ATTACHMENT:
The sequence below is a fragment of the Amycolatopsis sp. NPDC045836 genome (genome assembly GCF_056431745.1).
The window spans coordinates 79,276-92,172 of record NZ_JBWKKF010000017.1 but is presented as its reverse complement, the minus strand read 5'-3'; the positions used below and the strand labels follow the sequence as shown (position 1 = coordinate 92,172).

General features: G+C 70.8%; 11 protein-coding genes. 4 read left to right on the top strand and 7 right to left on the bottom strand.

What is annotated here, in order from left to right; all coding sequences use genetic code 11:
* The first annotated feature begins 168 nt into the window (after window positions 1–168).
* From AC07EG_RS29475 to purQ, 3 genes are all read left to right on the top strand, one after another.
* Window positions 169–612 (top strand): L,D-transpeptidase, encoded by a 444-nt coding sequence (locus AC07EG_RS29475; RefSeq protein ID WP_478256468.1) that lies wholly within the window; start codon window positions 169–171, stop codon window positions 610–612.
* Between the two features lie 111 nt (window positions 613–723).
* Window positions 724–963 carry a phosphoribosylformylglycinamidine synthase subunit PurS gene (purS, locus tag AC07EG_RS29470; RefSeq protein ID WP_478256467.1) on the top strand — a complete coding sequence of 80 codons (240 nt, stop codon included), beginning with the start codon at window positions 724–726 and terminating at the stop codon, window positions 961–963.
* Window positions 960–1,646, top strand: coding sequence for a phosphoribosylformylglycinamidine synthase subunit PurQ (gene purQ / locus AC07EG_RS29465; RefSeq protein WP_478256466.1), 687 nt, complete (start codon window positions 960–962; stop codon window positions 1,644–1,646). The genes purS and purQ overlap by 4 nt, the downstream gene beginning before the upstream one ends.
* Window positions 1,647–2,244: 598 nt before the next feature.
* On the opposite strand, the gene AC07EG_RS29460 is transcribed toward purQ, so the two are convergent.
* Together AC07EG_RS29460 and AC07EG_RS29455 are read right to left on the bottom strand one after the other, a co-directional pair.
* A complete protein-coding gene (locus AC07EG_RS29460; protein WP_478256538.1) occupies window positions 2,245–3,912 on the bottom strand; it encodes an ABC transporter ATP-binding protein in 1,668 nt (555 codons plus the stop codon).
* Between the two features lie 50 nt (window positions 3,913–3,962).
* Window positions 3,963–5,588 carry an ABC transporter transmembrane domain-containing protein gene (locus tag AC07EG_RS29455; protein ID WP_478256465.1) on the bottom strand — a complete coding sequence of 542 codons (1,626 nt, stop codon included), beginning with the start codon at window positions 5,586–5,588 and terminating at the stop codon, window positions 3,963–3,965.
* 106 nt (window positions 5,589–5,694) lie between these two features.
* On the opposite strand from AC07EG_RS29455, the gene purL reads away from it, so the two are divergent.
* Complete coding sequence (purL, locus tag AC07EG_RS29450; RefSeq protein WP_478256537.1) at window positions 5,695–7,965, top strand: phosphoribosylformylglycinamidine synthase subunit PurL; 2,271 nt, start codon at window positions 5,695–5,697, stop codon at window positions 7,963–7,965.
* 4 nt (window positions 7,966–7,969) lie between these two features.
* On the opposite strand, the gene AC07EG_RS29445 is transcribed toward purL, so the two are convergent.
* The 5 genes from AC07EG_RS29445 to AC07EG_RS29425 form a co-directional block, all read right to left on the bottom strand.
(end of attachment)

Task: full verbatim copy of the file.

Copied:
The sequence below is a fragment of the Amycolatopsis sp. NPDC045836 genome (genome assembly GCF_056431745.1).
The window spans coordinates 79,276-92,172 of record NZ_JBWKKF010000017.1 but is presented as its reverse complement, the minus strand read 5'-3'; the positions used below and the strand labels follow the sequence as shown (position 1 = coordinate 92,172).

General features: G+C 70.8%; 11 protein-coding genes. 4 read left to right on the top strand and 7 right to left on the bottom strand.

What is annotated here, in order from left to right; all coding sequences use genetic code 11:
* The first annotated feature begins 168 nt into the window (after window positions 1–168).
* From AC07EG_RS29475 to purQ, 3 genes are all read left to right on the top strand, one after another.
* Window positions 169–612 (top strand): L,D-transpeptidase, encoded by a 444-nt coding sequence (locus AC07EG_RS29475; RefSeq protein ID WP_478256468.1) that lies wholly within the window; start codon window positions 169–171, stop codon window positions 610–612.
* Between the two features lie 111 nt (window positions 613–723).
* Window positions 724–963 carry a phosphoribosylformylglycinamidine synthase subunit PurS gene (purS, locus tag AC07EG_RS29470; RefSeq protein ID WP_478256467.1) on the top strand — a complete coding sequence of 80 codons (240 nt, stop codon included), beginning with the start codon at window positions 724–726 and terminating at the stop codon, window positions 961–963.
* Window positions 960–1,646, top strand: coding sequence for a phosphoribosylformylglycinamidine synthase subunit PurQ (gene purQ / locus AC07EG_RS29465; RefSeq protein WP_478256466.1), 687 nt, complete (start codon window positions 960–962; stop codon window positions 1,644–1,646). The genes purS and purQ overlap by 4 nt, the downstream gene beginning before the upstream one ends.
* Window positions 1,647–2,244: 598 nt before the next feature.
* On the opposite strand, the gene AC07EG_RS29460 is transcribed toward purQ, so the two are convergent.
* Together AC07EG_RS29460 and AC07EG_RS29455 are read right to left on the bottom strand one after the other, a co-directional pair.
* A complete protein-coding gene (locus AC07EG_RS29460; protein WP_478256538.1) occupies window positions 2,245–3,912 on the bottom strand; it encodes an ABC transporter ATP-binding protein in 1,668 nt (555 codons plus the stop codon).
* Between the two features lie 50 nt (window positions 3,913–3,962).
* Window positions 3,963–5,588 carry an ABC transporter transmembrane domain-containing protein gene (locus tag AC07EG_RS29455; protein ID WP_478256465.1) on the bottom strand — a complete coding sequence of 542 codons (1,626 nt, stop codon included), beginning with the start codon at window positions 5,586–5,588 and terminating at the stop codon, window positions 3,963–3,965.
* 106 nt (window positions 5,589–5,694) lie between these two features.
* On the opposite strand from AC07EG_RS29455, the gene purL reads away from it, so the two are divergent.
* Complete coding sequence (purL, locus tag AC07EG_RS29450; RefSeq protein WP_478256537.1) at window positions 5,695–7,965, top strand: phosphoribosylformylglycinamidine synthase subunit PurL; 2,271 nt, start codon at window positions 5,695–5,697, stop codon at window positions 7,963–7,965.
* 4 nt (window positions 7,966–7,969) lie between these two features.
* On the opposite strand, the gene AC07EG_RS29445 is transcribed toward purL, so the two are convergent.
* The 5 genes from AC07EG_RS29445 to AC07EG_RS29425 form a co-directional block, all read right to left on the bottom strand.